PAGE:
Youth-centered education and interactive programs in science are not new. But equine presenters acting as figureheads for these programs are pretty unusual. The Rutgers University Equine Science Center in New Jersey is revamping its website with an interactive, youth-oriented component to coincide with the annual Equine Science Update on Tuesday, December 8, 2009. There Lord Nelson, a a 36-year old American Quarter Horse, will guide budding scientists and horse enthusiasts in learning equine science. I wonder exactly how he is going to do this.
We are pleased to present Lord Nelson as the ‘Professor Emeritus’ for our youth-centered website component. Lord Nelson has witnessed the development of the Equine Science Center and experienced over 20 years of Rutgers University history. I cannot think of a more qualified candidate to help teach budding scientists and young horse enthusiasts about equine science.
says Dr. Karyn Malinowski, director of the Equine Science Center.
Lord Nelson arrived at Rutgers University in 1978 where he worked first as a patrol horse in the university mounted police unit and later as the Scarlet Knights mascto at sporting events. Lord Nelson had quite a resume before retiring in 2000.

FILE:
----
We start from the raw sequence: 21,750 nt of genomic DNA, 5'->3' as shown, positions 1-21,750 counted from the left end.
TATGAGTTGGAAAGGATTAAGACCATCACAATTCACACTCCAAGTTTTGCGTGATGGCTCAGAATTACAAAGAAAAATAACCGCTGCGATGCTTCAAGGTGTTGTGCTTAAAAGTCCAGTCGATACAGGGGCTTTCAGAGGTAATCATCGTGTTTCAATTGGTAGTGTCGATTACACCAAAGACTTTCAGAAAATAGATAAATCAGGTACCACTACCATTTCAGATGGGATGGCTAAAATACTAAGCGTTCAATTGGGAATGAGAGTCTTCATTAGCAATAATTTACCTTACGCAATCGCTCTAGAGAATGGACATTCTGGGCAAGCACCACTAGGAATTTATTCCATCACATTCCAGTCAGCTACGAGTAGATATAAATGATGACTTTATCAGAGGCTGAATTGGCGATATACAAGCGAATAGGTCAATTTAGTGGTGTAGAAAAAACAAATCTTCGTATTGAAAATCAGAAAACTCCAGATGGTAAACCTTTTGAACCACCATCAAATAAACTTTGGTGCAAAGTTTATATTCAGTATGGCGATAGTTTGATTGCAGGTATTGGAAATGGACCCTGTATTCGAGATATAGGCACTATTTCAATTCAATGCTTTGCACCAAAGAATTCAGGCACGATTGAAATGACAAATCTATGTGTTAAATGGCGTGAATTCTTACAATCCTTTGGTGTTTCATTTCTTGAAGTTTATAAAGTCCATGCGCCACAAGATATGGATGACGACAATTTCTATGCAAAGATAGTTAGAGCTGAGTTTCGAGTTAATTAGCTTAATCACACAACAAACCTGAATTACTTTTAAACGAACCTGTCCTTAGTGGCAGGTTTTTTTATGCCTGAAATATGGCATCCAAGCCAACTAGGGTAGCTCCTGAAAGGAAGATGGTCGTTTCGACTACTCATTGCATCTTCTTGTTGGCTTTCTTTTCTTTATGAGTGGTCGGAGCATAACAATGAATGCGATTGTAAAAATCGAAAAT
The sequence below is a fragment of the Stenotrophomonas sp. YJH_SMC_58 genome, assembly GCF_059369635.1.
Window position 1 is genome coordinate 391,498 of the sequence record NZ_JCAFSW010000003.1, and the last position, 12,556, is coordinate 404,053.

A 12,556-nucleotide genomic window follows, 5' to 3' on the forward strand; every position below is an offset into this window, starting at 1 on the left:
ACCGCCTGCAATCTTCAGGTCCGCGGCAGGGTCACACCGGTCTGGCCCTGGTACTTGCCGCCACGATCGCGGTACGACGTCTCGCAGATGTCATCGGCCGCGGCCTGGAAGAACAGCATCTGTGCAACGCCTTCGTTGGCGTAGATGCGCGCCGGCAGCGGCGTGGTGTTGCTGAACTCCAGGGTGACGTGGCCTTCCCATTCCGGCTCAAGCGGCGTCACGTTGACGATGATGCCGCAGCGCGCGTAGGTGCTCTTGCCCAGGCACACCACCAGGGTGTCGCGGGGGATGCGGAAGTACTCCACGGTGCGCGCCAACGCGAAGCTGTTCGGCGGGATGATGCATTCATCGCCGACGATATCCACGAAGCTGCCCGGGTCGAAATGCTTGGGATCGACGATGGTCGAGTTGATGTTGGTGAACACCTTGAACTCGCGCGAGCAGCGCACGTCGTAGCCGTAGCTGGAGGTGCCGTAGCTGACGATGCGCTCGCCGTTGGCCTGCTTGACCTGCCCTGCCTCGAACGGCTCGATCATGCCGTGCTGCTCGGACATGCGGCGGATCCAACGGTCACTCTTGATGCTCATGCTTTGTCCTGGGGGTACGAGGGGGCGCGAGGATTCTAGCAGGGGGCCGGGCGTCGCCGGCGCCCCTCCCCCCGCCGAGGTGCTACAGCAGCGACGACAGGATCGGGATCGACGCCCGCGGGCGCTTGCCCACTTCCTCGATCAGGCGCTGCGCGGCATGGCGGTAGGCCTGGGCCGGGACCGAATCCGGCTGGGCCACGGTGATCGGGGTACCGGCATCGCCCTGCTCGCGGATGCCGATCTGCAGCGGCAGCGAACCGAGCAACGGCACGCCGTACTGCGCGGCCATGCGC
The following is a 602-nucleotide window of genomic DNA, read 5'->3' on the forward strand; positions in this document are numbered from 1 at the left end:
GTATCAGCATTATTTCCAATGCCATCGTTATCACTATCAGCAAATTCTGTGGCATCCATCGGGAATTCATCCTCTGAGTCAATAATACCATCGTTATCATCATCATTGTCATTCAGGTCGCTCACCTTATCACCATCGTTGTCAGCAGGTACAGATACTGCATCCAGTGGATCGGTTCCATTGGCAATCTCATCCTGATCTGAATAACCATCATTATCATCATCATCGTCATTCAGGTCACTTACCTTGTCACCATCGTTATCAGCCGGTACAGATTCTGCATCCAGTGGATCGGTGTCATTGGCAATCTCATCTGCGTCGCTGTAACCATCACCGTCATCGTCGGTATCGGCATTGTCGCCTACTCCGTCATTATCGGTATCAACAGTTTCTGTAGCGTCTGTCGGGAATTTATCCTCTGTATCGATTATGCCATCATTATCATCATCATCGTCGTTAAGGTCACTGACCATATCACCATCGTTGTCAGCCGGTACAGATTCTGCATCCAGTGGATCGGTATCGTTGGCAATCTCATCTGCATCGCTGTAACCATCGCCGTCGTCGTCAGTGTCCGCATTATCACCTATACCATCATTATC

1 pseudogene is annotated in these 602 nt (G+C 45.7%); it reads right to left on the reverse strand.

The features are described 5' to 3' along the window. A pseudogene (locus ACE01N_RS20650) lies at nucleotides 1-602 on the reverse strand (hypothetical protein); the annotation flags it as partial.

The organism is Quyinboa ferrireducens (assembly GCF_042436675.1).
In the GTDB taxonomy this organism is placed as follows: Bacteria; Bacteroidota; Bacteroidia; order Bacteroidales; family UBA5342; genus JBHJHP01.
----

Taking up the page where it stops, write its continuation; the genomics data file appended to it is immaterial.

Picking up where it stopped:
The online classroom will see Lord Nelson as the lead educator in interactive elements and games, though the major focus will be equine science for youth 10-13 years of age. Modules will include equine healthcare and nutrition, equine exercise and physiology, and horses and the environment. The first module in Lord Nelson’s lesson plan book will be the Scoop on Poop, a lesson about animal waste management and manure as an agricultural resource. I can just see it now: Lord Nelson chatting happily away with the aid of computer animation as he poops unselfconsciously in demonstration.
The annual Equine Science Update is open to the public for the purpose of presenting the center’s activities and initiatives, current research projects, and scientific work in advancing horse industry issues. Guests are invited to tour the Ryders Lane Farm, which includes meeting the current crop of weanlings in the Young Horse Teaching and Research Program, attending a high-speed equine treadmill demonstration, and enjoying supper at the Cook Campus Center.